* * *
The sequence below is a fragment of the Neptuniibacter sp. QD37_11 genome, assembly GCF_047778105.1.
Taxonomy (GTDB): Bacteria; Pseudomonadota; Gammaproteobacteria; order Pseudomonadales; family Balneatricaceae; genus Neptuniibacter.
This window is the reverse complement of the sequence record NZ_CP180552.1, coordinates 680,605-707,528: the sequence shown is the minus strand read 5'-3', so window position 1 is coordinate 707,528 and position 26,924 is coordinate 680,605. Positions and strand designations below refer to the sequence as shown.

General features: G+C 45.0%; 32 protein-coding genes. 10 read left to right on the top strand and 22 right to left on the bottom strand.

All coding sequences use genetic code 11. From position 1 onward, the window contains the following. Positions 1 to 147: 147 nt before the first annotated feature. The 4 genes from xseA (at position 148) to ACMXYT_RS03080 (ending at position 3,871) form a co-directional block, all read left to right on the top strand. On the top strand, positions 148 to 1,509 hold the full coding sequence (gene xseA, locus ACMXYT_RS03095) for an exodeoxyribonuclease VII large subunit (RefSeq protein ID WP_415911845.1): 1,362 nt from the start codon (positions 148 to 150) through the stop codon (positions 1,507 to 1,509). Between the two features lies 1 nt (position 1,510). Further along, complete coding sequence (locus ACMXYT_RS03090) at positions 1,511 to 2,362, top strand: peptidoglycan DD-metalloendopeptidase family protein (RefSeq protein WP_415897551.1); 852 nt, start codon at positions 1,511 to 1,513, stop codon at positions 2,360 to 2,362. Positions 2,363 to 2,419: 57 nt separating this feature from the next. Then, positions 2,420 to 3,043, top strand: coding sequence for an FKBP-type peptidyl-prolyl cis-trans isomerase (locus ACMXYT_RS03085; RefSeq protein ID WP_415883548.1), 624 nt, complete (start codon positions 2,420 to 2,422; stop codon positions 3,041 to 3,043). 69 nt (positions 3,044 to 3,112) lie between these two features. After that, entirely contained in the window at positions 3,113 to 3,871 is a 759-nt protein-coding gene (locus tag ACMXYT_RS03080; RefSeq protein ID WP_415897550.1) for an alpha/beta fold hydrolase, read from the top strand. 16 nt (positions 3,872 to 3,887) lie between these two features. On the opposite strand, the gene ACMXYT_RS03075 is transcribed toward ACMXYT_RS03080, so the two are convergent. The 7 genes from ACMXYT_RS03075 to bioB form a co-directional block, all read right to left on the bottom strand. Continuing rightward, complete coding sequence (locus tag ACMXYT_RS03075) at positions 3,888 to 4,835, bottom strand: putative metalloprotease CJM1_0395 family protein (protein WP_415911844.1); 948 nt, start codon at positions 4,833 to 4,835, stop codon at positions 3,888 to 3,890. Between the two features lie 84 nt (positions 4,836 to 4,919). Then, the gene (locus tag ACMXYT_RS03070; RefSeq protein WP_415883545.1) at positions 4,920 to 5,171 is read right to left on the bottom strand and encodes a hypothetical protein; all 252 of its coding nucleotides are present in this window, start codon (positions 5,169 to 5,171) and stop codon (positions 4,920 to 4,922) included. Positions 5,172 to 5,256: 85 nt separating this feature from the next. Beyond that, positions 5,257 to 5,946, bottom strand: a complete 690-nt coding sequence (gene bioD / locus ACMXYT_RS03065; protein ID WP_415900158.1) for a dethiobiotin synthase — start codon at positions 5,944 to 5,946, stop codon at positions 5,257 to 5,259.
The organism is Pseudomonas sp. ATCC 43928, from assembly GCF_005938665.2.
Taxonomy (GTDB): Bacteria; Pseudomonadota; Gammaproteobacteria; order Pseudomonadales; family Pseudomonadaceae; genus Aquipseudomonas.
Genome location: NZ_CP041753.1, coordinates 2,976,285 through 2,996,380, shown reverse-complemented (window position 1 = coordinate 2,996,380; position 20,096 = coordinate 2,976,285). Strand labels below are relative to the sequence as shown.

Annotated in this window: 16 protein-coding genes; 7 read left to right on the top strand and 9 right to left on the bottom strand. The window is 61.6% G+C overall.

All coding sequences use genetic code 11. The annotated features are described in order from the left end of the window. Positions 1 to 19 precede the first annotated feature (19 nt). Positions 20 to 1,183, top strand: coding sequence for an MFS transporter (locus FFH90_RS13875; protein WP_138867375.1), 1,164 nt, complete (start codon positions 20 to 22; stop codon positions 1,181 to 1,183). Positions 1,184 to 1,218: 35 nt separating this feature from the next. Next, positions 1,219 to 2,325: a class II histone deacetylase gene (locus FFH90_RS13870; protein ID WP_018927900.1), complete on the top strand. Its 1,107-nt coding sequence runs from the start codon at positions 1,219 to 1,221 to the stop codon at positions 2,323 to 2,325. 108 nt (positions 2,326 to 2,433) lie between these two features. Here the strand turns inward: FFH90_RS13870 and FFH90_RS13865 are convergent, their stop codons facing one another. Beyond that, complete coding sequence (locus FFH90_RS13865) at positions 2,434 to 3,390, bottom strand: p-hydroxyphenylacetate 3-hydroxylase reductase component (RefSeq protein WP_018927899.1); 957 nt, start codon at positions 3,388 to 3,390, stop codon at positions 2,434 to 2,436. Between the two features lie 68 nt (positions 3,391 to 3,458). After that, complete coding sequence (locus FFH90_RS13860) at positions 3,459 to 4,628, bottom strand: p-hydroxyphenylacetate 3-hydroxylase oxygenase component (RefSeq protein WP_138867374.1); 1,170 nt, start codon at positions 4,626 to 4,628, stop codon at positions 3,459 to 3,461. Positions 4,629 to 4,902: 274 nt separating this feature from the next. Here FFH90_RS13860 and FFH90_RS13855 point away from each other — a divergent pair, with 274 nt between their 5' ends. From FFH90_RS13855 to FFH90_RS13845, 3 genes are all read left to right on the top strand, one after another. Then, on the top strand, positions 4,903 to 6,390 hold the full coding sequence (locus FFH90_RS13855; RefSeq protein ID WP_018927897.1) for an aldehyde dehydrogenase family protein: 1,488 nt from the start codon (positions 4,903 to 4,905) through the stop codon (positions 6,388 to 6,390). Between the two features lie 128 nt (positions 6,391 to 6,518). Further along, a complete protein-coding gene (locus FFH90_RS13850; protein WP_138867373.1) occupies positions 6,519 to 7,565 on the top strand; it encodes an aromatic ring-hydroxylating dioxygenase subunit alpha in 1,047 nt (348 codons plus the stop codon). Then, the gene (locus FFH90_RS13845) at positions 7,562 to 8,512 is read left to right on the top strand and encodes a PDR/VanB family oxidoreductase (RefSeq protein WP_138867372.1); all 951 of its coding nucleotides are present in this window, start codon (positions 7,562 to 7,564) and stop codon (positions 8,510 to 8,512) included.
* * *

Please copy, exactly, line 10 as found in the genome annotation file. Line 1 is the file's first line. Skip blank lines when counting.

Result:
All coding sequences use genetic code 11. The annotated features are described in order from the left end of the window. Positions 1 to 19 precede the first annotated feature (19 nt). Positions 20 to 1,183, top strand: coding sequence for an MFS transporter (locus FFH90_RS13875; protein WP_138867375.1), 1,164 nt, complete (start codon positions 20 to 22; stop codon positions 1,181 to 1,183). Positions 1,184 to 1,218: 35 nt separating this feature from the next. Next, positions 1,219 to 2,325: a class II histone deacetylase gene (locus FFH90_RS13870; protein ID WP_018927900.1), complete on the top strand. Its 1,107-nt coding sequence runs from the start codon at positions 1,219 to 1,221 to the stop codon at positions 2,323 to 2,325. 108 nt (positions 2,326 to 2,433) lie between these two features. Here the strand turns inward: FFH90_RS13870 and FFH90_RS13865 are convergent, their stop codons facing one another. Beyond that, complete coding sequence (locus FFH90_RS13865) at positions 2,434 to 3,390, bottom strand: p-hydroxyphenylacetate 3-hydroxylase reductase component (RefSeq protein WP_018927899.1); 957 nt, start codon at positions 3,388 to 3,390, stop codon at positions 2,434 to 2,436. Between the two features lie 68 nt (positions 3,391 to 3,458). After that, complete coding sequence (locus FFH90_RS13860) at positions 3,459 to 4,628, bottom strand: p-hydroxyphenylacetate 3-hydroxylase oxygenase component (RefSeq protein WP_138867374.1); 1,170 nt, start codon at positions 4,626 to 4,628, stop codon at positions 3,459 to 3,461. Positions 4,629 to 4,902: 274 nt separating this feature from the next. Here FFH90_RS13860 and FFH90_RS13855 point away from each other — a divergent pair, with 274 nt between their 5' ends. From FFH90_RS13855 to FFH90_RS13845, 3 genes are all read left to right on the top strand, one after another. Then, on the top strand, positions 4,903 to 6,390 hold the full coding sequence (locus FFH90_RS13855; RefSeq protein ID WP_018927897.1) for an aldehyde dehydrogenase family protein: 1,488 nt from the start codon (positions 4,903 to 4,905) through the stop codon (positions 6,388 to 6,390). Between the two features lie 128 nt (positions 6,391 to 6,518). Further along, a complete protein-coding gene (locus FFH90_RS13850; protein WP_138867373.1) occupies positions 6,519 to 7,565 on the top strand; it encodes an aromatic ring-hydroxylating dioxygenase subunit alpha in 1,047 nt (348 codons plus the stop codon). Then, the gene (locus FFH90_RS13845) at positions 7,562 to 8,512 is read left to right on the top strand and encodes a PDR/VanB family oxidoreductase (RefSeq protein WP_138867372.1); all 951 of its coding nucleotides are present in this window, start codon (positions 7,562 to 7,564) and stop codon (positions 8,510 to 8,512) included.